Fiji teetered on the brink of a military coup yesterday as the Prime Minister, Laisenia Qarase, resisted calls to resign while armed troops commandeered seven tons of ammunition and took up positions near the capital.
Rising tensions in the South Pacific nation have alarmed neighbours including Australia, which has put two warships on stand-by to evacuate its citizens.
The Unite States warned that its aid programme could be suspended if the military seized power.
Fiji had two coups in 1987 and became an international pariah in 2000 after armed civilians marched into parliament and took the Prime Minister, Mahendra Chaudhry, hostage. Mr Chaudhry and his ministers were held captive for nine weeks, with the situation resolved only after the army, led by its commander, Frank Bainimarama, took control.
The latest crisis in the former British colony stems from a long-running dispute between Mr Bainimarama and Mr Qarase, whom he appointed in the messy aftermath of the last coup. Mr Qarase went on to win two free elections, most recently last May. But the outspoken commander, who regards himself as a national saviour because of his actions in 2000, has become the Prime Minister's sternest critic.
He has accused Mr Qarase of corruption and is incensed by plans to offer an amnesty to the plotters of 2000. Proposed legislation would see the coup leader, George Speight, released from prison. Tensions escalated earlier this month when Mr Bainimarama issued an ultimatum, calling on Mr Qarase to abandon the amnesty or resign.
On Tuesday, with Mr Bainimarama visiting Fijian troops in Iraq, Mr Qarase tried to turn the tables and sack him. But the move failed spectacularly, when the senior officer earmarked to replace him, Lt-Col Ratu Meli Saubulinayau, declined the offer, instead pledging loyalty to his commander.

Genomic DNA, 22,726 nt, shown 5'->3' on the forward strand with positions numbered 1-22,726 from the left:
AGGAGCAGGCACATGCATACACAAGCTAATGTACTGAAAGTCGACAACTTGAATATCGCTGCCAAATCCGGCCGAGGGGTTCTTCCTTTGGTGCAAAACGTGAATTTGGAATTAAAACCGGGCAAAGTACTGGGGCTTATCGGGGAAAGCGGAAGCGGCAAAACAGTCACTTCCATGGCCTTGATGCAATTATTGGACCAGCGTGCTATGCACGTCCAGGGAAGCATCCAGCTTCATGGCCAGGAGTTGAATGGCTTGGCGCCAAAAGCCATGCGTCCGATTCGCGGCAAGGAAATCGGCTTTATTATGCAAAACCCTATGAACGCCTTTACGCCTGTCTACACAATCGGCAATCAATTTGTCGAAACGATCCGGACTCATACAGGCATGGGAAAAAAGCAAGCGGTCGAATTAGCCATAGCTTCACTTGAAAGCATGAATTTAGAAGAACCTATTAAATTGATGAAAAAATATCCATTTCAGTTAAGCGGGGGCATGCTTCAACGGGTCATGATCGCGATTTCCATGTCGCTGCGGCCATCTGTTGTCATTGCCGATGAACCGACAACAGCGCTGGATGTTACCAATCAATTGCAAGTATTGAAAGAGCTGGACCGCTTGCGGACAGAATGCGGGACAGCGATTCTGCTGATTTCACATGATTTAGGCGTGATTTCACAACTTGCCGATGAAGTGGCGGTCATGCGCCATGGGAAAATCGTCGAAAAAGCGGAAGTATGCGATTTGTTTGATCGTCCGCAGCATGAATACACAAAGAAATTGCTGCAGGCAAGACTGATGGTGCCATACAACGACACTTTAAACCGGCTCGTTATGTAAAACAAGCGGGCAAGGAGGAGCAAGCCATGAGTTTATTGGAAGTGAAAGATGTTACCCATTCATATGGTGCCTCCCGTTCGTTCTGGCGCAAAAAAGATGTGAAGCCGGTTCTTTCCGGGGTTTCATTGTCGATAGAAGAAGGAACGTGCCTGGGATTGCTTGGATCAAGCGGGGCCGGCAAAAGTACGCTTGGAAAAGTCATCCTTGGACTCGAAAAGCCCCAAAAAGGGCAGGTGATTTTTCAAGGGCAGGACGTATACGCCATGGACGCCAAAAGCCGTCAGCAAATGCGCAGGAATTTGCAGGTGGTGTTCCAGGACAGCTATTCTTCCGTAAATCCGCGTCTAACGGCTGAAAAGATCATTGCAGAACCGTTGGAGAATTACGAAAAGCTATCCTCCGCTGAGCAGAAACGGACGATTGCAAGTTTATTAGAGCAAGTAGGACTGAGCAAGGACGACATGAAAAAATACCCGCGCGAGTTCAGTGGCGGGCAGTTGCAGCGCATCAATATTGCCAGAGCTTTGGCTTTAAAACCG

Yesterday armed troops put on a show of strength, driving through the capital, Suva, and seizing a shipment of bullets, in defiance of the Police Commissioner, Australian-born Andrew Hughes. Mr Hughes, who had sought a guarantee that it would not be used against the government, said that he regarded a military coup as "a real threat".
As 3,000 military reservists were called to barracks, Mr Bainimarama, who is expected home later this week, told the Fiji Sun newspaper: "I'll be back to see that Qarase and his cronies step down."
But Mr Qarase said there was "no question" of him resigning in a speech broadcast to the nation yesterday. "We have the constitutional authority and the support of the people to rule now and for the next five years," he said.
He also raised the possibility of foreign intervention, noting that international affairs had changed since 2000. "The international community is now more proactive in protecting democratic governments when the rule of law and constitutionality are threatened or overturned," he said.
Both Australia and New Zealand have expressed support for his government. The New Zealand Prime Minister, Helen Clark, said that Mr Bainimarama should step down.
Previous coups were racially motivated, with indigenous Fijians worried about losing political control to ethnic Indians, who dominate the economy. Mr Chaudhry was the first ethnic Indian prime minister.
The latest instability threatens to damage the economy, which is reliant on tourism. Some observers hope that it may be resolved by senior tribal chiefs, who have played a mediating role in the past. The Great Council of Chiefs is due to meet next week. Whether they can prevent Fiji's fourth coup in 19 years remains to be seen.Reuse content